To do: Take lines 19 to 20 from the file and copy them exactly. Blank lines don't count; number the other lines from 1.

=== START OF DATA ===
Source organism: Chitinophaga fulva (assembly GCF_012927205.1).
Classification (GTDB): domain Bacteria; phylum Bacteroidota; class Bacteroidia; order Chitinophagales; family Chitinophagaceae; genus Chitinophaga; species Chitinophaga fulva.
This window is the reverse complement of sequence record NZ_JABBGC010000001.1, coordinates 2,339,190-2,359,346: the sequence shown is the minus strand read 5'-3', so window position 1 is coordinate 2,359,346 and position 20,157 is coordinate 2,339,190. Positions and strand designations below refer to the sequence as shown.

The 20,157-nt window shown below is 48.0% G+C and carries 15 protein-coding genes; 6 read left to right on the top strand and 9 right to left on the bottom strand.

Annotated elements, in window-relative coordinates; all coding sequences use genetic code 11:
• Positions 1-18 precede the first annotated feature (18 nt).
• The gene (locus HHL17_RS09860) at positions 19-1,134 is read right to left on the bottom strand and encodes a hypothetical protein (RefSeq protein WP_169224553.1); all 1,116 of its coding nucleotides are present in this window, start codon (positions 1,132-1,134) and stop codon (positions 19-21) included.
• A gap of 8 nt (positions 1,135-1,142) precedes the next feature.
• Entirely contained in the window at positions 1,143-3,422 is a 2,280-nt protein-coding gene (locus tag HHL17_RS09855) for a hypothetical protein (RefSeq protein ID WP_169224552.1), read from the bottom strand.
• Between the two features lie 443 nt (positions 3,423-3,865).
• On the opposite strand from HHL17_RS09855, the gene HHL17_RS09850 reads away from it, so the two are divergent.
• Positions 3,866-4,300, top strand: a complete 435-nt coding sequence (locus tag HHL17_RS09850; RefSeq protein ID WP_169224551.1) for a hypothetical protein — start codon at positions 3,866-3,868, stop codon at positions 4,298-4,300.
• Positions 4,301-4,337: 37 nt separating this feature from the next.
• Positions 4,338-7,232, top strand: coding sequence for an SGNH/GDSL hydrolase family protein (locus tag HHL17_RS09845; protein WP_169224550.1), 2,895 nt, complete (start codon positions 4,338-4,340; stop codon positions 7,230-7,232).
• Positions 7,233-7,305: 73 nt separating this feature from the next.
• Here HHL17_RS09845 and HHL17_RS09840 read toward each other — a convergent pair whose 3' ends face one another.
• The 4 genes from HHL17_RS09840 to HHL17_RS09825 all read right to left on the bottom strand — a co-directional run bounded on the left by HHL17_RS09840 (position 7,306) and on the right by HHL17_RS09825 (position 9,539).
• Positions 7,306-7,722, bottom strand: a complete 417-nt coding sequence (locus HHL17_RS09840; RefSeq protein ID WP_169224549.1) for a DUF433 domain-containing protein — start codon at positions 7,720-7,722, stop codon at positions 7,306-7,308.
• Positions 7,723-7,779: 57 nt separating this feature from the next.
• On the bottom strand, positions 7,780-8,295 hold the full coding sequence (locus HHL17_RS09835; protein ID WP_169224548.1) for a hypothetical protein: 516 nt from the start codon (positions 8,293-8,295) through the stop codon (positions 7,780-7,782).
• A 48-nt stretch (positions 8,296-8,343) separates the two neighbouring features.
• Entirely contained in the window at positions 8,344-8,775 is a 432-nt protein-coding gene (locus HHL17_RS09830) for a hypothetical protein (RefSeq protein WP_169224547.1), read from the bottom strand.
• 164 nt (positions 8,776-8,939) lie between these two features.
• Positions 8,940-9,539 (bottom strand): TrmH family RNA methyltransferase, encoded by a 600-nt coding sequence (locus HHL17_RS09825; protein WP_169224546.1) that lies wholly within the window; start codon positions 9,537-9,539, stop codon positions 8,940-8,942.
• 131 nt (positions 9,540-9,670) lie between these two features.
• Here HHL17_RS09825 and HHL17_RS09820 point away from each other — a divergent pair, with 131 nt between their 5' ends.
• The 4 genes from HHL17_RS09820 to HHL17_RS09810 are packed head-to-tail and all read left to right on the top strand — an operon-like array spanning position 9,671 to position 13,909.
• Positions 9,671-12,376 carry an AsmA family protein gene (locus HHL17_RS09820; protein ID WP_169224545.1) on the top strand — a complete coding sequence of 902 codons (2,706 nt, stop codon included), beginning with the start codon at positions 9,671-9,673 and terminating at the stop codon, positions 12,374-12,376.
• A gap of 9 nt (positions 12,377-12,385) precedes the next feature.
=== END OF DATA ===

• Positions 7,723-7,779: 57 nt separating this feature from the next.
• On the bottom strand, positions 7,780-8,295 hold the full coding sequence (locus HHL17_RS09835; protein ID WP_169224548.1) for a hypothetical protein: 516 nt from the start codon (positions 8,293-8,295) through the stop codon (positions 7,780-7,782).